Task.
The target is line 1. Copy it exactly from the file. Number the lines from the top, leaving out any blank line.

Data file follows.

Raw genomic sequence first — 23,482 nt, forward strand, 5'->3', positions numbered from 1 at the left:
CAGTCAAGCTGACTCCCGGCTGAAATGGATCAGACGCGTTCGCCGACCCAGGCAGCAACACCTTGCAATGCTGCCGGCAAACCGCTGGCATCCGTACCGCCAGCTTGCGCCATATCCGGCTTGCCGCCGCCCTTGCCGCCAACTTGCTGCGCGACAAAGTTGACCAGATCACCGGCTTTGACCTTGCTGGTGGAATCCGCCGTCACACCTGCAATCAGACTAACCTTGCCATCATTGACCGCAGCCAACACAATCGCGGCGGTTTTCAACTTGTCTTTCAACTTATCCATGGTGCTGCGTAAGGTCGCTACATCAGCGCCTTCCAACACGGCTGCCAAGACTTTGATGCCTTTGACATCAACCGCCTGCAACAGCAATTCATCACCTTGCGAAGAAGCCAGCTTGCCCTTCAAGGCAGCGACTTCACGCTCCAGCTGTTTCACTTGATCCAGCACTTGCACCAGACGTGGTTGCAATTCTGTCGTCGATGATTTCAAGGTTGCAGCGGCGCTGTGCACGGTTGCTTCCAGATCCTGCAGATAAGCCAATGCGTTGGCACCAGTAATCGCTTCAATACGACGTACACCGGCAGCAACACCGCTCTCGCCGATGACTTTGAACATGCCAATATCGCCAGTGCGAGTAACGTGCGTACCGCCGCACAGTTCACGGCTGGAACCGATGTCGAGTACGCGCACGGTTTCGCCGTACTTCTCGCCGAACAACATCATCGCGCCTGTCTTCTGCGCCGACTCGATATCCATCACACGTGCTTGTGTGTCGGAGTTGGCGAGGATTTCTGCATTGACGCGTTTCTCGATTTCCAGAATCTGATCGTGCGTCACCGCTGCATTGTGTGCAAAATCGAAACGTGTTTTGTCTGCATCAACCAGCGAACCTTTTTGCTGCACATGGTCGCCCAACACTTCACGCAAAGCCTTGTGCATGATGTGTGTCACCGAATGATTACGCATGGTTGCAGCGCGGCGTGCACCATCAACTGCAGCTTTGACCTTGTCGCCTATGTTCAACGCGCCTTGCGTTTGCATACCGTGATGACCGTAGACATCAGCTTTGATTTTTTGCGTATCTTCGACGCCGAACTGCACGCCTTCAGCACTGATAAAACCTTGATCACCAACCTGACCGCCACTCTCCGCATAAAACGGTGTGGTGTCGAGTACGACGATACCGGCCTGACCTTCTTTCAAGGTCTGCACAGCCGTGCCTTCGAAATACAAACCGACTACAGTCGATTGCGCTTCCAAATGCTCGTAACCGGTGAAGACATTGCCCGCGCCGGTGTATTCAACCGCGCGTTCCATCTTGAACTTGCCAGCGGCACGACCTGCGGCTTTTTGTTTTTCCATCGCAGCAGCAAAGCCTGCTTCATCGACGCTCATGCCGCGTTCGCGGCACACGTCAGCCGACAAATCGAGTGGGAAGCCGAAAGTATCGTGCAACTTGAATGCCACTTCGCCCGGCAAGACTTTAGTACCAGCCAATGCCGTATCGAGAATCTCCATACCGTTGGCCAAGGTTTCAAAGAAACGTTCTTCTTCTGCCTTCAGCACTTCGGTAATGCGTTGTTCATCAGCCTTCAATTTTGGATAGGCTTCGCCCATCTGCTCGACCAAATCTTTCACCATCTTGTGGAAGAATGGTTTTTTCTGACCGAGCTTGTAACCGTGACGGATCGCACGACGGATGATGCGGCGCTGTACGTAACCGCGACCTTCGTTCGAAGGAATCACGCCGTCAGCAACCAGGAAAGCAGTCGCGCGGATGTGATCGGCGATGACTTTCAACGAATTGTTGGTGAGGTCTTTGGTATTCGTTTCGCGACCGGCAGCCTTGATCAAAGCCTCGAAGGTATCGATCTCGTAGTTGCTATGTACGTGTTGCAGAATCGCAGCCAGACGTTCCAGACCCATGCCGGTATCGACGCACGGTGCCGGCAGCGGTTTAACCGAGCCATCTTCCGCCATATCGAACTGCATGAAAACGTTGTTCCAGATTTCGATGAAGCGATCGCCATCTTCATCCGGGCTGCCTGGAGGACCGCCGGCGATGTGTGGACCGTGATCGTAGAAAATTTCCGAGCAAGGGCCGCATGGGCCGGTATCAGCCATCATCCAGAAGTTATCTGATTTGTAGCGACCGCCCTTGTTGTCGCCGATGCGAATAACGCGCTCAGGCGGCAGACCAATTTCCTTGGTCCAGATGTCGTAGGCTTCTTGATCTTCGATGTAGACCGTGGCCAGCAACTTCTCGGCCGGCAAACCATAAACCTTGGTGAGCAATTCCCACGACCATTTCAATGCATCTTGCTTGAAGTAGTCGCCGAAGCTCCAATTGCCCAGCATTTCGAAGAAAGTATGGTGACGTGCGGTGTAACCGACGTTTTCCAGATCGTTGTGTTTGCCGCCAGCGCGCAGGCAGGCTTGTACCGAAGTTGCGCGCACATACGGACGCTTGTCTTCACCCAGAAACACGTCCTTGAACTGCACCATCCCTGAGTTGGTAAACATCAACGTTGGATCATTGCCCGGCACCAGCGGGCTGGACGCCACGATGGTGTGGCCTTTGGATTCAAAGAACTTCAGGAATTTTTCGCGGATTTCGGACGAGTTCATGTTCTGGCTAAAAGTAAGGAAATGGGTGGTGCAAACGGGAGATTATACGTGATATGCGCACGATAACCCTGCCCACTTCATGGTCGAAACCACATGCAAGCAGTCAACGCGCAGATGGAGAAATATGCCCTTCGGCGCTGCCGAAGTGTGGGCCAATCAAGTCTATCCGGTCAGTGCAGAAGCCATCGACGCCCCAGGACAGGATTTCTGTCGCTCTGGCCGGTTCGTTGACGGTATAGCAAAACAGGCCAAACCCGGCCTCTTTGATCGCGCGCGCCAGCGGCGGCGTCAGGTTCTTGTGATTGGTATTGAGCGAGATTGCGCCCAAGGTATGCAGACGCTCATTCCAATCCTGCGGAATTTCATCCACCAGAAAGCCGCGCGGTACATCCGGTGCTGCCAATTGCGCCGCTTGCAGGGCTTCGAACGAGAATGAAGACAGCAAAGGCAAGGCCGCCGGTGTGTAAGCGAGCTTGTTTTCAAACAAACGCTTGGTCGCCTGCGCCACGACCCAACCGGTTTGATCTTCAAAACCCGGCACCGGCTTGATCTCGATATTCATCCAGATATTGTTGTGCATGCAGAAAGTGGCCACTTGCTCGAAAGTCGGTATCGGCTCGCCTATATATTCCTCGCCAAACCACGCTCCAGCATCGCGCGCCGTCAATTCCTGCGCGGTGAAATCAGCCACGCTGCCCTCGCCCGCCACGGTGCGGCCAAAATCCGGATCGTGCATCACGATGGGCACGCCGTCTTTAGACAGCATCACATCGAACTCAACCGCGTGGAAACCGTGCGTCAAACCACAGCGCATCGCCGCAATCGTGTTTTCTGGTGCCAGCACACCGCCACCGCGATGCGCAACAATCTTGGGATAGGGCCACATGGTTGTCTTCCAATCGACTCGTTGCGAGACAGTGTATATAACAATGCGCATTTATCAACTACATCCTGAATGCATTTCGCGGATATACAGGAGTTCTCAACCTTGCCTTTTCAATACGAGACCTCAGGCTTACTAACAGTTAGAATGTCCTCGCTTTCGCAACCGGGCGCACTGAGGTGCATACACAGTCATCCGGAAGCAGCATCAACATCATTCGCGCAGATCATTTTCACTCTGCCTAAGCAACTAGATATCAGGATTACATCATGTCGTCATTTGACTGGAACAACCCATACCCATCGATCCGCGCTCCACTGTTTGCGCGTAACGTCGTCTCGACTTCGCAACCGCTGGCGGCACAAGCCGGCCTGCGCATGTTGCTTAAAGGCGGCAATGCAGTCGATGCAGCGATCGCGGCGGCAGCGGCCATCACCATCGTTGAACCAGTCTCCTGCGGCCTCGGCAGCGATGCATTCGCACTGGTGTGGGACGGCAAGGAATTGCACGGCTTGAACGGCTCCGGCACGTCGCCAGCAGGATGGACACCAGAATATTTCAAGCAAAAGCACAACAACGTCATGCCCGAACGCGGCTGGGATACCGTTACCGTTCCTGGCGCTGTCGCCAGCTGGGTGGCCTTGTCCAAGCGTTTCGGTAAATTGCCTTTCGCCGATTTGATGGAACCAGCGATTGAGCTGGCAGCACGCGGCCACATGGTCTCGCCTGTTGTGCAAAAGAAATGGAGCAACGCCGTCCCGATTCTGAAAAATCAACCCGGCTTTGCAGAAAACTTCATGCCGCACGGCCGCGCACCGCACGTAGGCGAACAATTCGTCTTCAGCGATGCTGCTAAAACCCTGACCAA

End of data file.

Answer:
Raw genomic sequence first — 23,482 nt, forward strand, 5'->3', positions numbered from 1 at the left: